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Application of arc emission spectrometry and portable X-ray fluorescence spectrometry to rapid risk assessment of heavy metals in agricultural soils
- Wan, Mengxue, Hu, Wenyou, Qu, Mingkai, Tian, Kang, Zhang, Haidong, Wang, Yan, Huang, Biao
- Ecological indicators 2019 v.101 pp. 583-594
- X-radiation, X-ray fluorescence spectroscopy, agricultural soils, cadmium, environmental assessment, environmental indicators, fluorescence, greenhouses, heavy metals, kriging, lakes, pollution, rapid methods, reference standards, risk, risk assessment, soil sampling, standard deviation, vegetables, China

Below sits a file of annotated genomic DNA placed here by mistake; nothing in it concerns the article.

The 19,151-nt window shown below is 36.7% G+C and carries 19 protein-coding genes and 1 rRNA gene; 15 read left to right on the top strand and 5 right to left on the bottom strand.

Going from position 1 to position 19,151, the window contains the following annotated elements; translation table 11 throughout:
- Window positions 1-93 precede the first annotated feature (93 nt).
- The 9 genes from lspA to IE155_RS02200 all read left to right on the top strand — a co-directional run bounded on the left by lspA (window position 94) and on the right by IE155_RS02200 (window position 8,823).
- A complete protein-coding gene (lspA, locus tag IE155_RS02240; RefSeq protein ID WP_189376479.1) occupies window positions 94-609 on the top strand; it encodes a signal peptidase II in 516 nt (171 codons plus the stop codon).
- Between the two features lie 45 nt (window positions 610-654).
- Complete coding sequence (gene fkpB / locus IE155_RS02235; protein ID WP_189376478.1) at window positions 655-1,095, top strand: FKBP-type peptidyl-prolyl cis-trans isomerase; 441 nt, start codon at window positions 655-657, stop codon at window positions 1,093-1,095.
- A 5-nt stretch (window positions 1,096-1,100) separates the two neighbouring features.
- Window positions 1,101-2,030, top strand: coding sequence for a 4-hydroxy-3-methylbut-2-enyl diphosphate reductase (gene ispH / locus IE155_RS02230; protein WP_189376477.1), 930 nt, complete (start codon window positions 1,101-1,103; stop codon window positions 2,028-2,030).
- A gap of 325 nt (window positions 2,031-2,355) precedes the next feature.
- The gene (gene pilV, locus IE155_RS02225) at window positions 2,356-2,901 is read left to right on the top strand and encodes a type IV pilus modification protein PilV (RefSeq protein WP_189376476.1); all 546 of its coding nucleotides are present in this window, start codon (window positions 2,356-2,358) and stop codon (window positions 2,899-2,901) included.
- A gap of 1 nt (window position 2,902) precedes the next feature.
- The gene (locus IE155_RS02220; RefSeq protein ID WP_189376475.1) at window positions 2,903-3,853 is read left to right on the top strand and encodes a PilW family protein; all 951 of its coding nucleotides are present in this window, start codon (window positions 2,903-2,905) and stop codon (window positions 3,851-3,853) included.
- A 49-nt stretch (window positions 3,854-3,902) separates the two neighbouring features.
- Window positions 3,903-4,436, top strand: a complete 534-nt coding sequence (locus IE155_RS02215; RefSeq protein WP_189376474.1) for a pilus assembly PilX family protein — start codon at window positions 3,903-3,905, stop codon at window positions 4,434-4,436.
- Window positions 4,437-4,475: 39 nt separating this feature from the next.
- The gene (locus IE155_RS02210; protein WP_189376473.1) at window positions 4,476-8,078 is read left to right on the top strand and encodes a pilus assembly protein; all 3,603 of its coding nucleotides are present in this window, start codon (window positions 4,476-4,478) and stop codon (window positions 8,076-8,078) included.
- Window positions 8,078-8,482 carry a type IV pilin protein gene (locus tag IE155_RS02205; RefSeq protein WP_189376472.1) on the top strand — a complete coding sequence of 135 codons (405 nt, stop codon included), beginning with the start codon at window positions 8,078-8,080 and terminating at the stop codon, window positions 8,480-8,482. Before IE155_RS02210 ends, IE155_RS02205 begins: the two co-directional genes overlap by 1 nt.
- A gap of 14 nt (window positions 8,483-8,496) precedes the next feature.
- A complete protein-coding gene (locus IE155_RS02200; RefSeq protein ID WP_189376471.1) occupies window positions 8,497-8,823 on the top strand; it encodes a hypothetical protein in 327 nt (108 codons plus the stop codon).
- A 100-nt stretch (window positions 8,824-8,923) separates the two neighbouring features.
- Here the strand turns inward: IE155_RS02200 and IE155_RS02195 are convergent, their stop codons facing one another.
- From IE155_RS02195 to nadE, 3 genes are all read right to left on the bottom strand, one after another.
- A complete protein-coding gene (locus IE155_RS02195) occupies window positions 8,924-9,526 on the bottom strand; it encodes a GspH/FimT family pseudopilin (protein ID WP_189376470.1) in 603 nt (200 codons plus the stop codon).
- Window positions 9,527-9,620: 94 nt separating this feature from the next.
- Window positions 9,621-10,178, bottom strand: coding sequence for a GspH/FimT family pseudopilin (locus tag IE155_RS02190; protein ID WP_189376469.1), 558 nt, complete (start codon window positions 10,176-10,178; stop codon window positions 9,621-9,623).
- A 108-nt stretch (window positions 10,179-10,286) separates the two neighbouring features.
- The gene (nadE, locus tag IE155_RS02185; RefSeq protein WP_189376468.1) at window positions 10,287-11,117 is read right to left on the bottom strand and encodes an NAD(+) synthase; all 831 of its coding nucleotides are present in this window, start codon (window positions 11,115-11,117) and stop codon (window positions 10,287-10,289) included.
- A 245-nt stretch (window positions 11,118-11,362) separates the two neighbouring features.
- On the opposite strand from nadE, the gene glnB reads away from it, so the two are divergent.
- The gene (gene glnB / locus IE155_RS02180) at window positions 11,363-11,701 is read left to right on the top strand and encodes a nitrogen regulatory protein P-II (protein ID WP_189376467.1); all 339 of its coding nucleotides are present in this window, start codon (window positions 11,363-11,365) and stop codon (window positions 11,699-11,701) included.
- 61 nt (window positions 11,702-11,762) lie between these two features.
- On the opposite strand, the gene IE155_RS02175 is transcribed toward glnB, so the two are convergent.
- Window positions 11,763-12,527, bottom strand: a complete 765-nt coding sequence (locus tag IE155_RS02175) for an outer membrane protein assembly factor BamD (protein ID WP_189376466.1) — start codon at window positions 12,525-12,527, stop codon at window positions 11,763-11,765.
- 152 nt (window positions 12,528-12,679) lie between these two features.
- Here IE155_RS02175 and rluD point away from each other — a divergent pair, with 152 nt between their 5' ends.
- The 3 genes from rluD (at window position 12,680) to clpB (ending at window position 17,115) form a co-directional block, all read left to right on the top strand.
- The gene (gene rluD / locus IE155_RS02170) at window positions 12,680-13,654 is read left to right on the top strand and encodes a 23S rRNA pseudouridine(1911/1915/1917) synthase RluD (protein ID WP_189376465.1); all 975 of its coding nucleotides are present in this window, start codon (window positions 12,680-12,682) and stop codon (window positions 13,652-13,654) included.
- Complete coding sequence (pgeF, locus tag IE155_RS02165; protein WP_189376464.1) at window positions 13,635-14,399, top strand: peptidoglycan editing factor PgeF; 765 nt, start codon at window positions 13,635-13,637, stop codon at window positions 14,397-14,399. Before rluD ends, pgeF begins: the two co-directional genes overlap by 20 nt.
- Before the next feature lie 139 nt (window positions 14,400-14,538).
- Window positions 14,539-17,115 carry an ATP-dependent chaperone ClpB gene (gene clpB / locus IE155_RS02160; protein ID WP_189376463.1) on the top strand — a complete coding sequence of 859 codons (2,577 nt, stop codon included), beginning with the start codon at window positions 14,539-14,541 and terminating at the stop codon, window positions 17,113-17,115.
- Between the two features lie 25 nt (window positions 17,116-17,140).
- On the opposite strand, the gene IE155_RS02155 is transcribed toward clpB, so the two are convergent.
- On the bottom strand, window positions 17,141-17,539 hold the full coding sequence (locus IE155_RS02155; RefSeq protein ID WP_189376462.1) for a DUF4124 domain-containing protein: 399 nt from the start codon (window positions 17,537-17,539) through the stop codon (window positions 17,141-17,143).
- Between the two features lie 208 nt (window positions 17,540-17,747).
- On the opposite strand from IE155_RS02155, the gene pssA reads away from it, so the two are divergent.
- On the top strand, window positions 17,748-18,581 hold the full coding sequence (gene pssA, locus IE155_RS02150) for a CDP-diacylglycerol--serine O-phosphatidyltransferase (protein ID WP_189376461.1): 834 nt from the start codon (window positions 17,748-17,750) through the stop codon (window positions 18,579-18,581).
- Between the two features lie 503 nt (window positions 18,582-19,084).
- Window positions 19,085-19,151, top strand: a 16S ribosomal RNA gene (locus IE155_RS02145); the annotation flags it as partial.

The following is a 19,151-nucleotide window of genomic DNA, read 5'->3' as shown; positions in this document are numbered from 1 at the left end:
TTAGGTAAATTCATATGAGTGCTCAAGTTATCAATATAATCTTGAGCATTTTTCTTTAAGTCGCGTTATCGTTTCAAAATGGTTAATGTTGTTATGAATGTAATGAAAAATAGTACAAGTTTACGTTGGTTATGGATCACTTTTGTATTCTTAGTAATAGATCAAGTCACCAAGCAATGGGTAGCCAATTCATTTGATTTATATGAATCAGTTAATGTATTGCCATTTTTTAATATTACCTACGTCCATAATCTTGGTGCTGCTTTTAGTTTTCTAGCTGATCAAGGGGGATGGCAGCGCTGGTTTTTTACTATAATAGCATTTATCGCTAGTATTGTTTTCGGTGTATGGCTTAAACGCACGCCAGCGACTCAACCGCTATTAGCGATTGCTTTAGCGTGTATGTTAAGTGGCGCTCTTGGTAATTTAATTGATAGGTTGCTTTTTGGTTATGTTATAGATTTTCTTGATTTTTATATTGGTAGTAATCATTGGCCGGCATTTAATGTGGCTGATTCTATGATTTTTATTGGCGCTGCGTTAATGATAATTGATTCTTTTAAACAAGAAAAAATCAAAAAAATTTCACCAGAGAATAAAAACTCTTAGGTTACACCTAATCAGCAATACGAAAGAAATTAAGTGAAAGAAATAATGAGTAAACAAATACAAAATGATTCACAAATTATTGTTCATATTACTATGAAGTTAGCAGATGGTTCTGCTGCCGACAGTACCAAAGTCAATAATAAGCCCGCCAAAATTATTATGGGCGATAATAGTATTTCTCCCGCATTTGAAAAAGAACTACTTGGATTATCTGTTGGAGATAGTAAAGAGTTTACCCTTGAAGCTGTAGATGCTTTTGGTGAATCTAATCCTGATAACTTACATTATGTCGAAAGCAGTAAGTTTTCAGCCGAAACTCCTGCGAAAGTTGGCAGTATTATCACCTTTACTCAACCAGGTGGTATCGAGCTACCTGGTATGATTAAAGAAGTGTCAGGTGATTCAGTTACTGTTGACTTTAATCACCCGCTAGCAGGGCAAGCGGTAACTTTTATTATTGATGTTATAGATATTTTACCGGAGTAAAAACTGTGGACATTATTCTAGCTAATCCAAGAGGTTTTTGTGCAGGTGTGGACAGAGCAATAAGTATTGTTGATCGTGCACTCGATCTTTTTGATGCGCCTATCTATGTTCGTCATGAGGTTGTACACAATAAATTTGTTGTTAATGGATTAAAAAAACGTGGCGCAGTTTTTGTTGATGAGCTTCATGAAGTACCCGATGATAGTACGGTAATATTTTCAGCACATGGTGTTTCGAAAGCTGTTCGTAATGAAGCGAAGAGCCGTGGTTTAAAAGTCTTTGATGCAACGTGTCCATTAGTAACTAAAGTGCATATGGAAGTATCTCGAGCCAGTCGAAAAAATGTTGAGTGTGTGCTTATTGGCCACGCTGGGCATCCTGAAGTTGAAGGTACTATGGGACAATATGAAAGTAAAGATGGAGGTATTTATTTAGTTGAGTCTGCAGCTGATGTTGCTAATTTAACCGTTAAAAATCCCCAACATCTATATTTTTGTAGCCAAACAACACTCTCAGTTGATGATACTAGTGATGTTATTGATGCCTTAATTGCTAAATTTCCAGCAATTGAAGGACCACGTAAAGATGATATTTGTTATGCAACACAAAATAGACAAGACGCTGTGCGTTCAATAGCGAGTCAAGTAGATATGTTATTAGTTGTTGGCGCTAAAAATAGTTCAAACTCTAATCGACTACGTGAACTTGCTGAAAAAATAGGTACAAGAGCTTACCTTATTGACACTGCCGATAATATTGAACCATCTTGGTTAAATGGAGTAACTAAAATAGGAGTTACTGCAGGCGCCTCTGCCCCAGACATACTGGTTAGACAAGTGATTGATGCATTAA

- Ecological risk assessment of soil is commonly performed by determining heavy metals (HMs) through conventional laboratory analysis, which is cost-, time- and labor-consuming, especially in large-scale agricultural soils. Therefore, appropriate cheaper and faster analytical methods of comparable accuracy are urgently required. In this study, rapid analyses of HMs were performed via Portable X-ray fluorescence (PXRF) spectrometry and arc emission spectrometry (AES) in agricultural soils from a representative greenhouse vegetable area on the east bank of Dianchi Lake in Kunming City, Yunnan Province, southwest of China. Here AES was specifically used as a replacement of PXRF for measuring Cd in soil because the measurement limit of PXRF for Cd is usually higher than the normal content of Cd in agricultural soils. The performances of rapid analysis and conventional laboratory analysis were compared and evaluated, and ecological risk was assessed with the Nemerow composite pollution index for classifying HM contamination grades and Kriging interpolation for mapping spatial variation. Results showed that the PXRF and AES were applicable and accurate with the relative standard deviation (RSD) and the relative percent difference (RPD) for HMs being within 20%. Significant positive correlations were found between the rapid analysis results and conventional laboratory analysis results for both certified reference materials and collected soil samples. The classification of soil HM contamination grades and their spatial patterns were similar between the rapid analysis and laboratory analysis. Overall, results of the rapid analysis were almost identical to those of conventional laboratory analysis. Therefore, rapid HM analysis using PXRF and AES is effective and economic for accurately assessing ecological risk of agricultural soils in greenhouses.